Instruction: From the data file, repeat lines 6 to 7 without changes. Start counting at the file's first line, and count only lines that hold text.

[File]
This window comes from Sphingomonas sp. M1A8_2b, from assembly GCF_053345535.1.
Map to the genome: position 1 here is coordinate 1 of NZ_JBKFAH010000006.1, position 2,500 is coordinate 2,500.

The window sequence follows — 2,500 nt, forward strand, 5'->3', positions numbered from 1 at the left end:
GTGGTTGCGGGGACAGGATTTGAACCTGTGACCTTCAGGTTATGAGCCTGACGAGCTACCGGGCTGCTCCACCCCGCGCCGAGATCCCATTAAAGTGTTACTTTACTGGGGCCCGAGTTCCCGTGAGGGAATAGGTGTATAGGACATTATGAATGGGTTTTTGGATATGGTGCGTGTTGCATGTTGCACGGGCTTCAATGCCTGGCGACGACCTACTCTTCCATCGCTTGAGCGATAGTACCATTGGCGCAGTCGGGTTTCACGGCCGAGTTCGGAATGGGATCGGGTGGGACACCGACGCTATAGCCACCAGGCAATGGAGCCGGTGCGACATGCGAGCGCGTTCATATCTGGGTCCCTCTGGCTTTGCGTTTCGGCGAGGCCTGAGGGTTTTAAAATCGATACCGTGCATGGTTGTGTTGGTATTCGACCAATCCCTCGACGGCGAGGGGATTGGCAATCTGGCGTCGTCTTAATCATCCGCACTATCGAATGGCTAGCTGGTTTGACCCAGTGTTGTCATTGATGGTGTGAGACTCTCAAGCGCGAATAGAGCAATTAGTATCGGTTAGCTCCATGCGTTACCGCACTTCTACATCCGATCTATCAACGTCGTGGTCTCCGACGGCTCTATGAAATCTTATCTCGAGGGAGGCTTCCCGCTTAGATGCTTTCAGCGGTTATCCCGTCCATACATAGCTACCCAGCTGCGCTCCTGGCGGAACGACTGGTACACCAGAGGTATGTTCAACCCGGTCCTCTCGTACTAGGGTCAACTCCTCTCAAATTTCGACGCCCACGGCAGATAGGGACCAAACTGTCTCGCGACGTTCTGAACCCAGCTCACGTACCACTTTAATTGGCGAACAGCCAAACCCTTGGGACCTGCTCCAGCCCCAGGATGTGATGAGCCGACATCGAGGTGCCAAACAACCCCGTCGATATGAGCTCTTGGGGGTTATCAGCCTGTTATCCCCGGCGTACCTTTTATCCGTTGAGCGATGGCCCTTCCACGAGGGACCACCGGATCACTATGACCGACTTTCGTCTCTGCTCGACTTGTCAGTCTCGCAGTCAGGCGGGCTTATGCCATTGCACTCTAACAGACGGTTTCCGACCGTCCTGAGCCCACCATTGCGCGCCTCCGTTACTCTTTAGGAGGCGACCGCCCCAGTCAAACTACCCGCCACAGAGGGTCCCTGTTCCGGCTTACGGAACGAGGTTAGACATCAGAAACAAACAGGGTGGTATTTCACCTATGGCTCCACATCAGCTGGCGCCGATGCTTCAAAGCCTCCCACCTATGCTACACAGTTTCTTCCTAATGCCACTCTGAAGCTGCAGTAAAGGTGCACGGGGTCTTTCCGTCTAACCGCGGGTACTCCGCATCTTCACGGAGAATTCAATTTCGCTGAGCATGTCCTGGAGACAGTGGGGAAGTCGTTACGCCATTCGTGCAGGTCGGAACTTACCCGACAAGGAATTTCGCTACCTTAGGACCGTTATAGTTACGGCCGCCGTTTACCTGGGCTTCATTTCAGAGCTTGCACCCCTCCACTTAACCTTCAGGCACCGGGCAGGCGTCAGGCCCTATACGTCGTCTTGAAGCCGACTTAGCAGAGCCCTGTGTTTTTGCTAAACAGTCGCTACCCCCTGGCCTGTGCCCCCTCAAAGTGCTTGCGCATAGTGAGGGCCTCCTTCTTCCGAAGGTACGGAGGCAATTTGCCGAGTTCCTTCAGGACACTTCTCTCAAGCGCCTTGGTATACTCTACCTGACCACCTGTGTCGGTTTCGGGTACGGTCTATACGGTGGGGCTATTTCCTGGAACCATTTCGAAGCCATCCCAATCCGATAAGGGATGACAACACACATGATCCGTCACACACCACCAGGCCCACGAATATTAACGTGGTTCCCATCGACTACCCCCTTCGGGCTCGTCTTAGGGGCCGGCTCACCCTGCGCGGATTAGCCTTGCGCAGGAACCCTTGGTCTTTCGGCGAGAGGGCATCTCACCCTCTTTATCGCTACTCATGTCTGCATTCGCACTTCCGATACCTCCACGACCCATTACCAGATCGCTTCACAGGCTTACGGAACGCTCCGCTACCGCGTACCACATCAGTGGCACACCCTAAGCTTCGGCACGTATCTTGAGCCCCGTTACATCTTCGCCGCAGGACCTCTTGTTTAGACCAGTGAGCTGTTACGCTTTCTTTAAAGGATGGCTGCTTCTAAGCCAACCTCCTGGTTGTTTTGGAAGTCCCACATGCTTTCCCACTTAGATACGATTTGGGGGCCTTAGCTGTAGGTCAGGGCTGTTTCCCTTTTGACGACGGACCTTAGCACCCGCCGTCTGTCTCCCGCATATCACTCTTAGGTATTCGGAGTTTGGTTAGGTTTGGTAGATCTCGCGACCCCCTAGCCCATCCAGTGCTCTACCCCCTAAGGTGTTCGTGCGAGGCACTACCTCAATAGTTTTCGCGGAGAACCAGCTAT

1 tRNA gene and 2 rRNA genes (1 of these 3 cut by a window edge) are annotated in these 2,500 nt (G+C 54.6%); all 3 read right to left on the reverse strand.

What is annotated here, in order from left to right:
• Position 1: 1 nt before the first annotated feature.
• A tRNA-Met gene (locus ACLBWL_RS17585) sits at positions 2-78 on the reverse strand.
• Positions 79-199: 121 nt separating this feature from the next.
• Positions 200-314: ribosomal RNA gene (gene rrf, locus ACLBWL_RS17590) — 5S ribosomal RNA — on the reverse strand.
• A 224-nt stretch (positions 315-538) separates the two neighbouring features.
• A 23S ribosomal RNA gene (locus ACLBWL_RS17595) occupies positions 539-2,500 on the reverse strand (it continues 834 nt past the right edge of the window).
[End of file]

What is annotated here, in order from left to right:
• Position 1: 1 nt before the first annotated feature.